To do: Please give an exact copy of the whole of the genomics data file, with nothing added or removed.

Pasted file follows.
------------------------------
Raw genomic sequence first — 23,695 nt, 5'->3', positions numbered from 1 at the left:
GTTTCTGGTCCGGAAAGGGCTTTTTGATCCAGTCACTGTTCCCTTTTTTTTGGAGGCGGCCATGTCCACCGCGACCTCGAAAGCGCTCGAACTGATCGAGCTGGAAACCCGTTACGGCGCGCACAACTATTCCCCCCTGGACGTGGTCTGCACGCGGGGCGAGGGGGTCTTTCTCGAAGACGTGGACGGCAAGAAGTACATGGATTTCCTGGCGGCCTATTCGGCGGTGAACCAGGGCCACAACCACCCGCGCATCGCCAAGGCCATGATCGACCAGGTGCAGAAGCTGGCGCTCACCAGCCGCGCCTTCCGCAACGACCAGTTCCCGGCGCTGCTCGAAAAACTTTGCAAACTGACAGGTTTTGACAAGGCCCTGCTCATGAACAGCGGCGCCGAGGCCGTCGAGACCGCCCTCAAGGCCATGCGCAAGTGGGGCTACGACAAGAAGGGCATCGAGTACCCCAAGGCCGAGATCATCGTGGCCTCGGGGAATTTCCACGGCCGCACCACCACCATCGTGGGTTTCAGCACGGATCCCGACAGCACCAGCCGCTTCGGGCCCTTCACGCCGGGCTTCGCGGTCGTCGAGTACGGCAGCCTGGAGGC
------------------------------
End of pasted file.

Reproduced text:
Raw genomic sequence first — 23,695 nt, 5'->3', positions numbered from 1 at the left:
GTTTCTGGTCCGGAAAGGGCTTTTTGATCCAGTCACTGTTCCCTTTTTTTTGGAGGCGGCCATGTCCACCGCGACCTCGAAAGCGCTCGAACTGATCGAGCTGGAAACCCGTTACGGCGCGCACAACTATTCCCCCCTGGACGTGGTCTGCACGCGGGGCGAGGGGGTCTTTCTCGAAGACGTGGACGGCAAGAAGTACATGGATTTCCTGGCGGCCTATTCGGCGGTGAACCAGGGCCACAACCACCCGCGCATCGCCAAGGCCATGATCGACCAGGTGCAGAAGCTGGCGCTCACCAGCCGCGCCTTCCGCAACGACCAGTTCCCGGCGCTGCTCGAAAAACTTTGCAAACTGACAGGTTTTGACAAGGCCCTGCTCATGAACAGCGGCGCCGAGGCCGTCGAGACCGCCCTCAAGGCCATGCGCAAGTGGGGCTACGACAAGAAGGGCATCGAGTACCCCAAGGCCGAGATCATCGTGGCCTCGGGGAATTTCCACGGCCGCACCACCACCATCGTGGGTTTCAGCACGGATCCCGACAGCACCAGCCGCTTCGGGCCCTTCACGCCGGGCTTCGCGGTCGTCGAGTACGGCAGCCTGGAGGC